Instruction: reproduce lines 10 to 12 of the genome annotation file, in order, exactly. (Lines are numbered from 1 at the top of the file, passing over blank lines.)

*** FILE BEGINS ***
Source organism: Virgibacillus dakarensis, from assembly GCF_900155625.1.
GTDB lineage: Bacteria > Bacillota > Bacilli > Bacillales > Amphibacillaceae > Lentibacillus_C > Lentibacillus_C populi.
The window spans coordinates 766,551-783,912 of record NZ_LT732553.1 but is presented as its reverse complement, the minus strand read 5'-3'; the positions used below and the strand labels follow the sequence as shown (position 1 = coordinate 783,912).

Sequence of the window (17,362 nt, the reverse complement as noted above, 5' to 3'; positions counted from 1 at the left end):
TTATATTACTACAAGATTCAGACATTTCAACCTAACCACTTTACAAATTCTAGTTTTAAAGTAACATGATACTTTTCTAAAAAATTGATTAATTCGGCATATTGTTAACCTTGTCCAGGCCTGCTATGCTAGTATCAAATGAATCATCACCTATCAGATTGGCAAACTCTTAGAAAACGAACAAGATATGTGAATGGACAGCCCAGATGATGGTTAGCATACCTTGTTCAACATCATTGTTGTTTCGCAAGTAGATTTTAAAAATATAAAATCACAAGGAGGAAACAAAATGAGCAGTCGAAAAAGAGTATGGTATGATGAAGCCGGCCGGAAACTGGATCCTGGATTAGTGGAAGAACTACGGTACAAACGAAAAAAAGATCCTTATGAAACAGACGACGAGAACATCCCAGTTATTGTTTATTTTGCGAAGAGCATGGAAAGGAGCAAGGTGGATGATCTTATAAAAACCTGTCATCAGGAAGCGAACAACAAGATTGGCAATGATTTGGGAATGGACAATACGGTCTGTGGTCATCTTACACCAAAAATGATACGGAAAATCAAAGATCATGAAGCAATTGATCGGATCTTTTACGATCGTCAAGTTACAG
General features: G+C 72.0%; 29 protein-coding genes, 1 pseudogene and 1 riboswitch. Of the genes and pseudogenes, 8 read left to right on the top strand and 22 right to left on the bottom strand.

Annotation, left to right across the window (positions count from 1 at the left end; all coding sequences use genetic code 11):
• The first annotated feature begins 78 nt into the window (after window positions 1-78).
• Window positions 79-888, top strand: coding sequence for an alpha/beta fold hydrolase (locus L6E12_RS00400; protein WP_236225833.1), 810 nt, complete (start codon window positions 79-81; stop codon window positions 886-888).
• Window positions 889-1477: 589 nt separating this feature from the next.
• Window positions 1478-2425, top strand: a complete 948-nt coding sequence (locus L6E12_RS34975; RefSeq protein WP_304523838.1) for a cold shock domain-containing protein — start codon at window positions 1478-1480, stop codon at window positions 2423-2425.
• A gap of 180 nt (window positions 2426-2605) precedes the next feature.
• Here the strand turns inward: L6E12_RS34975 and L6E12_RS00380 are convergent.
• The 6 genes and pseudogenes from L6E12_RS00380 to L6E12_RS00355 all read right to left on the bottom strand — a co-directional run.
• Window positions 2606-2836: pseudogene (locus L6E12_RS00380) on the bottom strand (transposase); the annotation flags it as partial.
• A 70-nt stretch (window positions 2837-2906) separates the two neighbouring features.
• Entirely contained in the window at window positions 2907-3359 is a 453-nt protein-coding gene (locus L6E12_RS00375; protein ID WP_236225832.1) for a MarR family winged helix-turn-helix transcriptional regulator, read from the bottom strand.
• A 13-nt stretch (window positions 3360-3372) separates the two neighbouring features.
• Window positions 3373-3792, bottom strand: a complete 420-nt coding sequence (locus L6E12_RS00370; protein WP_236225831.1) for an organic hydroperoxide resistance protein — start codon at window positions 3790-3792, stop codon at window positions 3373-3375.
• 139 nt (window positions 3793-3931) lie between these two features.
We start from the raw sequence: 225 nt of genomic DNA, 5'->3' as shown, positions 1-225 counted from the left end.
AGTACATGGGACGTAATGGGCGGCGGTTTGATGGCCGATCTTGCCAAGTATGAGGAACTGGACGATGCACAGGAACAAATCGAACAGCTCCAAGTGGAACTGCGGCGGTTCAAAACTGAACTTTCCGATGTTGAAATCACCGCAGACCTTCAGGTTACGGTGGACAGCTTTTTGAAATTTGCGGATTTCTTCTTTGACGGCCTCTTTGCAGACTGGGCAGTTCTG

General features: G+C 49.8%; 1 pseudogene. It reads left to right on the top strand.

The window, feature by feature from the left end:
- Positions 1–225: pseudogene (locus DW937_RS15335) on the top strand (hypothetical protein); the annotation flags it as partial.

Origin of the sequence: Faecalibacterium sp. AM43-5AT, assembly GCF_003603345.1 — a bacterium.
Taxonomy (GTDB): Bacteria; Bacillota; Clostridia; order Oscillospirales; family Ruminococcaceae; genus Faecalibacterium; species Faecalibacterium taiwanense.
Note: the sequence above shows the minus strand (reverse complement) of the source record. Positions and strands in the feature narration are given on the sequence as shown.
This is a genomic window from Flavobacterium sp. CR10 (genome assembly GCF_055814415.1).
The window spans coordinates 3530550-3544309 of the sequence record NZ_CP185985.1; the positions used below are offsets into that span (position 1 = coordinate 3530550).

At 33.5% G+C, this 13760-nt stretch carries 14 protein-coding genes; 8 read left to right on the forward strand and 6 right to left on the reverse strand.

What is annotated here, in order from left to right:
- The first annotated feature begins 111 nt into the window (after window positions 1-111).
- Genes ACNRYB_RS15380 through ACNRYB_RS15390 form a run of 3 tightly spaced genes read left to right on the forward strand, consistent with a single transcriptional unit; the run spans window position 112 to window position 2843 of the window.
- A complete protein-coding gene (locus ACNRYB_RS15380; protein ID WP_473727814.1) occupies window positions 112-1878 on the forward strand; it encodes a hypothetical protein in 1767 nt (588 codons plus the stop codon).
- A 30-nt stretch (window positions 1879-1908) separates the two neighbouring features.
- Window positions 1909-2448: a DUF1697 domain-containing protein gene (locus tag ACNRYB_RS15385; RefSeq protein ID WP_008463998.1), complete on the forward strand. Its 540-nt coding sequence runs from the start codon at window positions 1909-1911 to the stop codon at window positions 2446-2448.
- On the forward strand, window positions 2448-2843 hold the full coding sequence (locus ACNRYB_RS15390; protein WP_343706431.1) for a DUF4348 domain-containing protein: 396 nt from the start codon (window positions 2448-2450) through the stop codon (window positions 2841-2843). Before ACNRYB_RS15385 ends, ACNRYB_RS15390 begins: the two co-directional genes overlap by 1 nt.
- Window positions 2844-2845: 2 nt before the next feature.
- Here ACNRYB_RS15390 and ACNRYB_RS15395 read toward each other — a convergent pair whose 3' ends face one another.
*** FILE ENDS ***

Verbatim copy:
• Window positions 889-1477: 589 nt separating this feature from the next.
• Window positions 1478-2425, top strand: a complete 948-nt coding sequence (locus L6E12_RS34975; RefSeq protein WP_304523838.1) for a cold shock domain-containing protein — start codon at window positions 1478-1480, stop codon at window positions 2423-2425.
• A gap of 180 nt (window positions 2426-2605) precedes the next feature.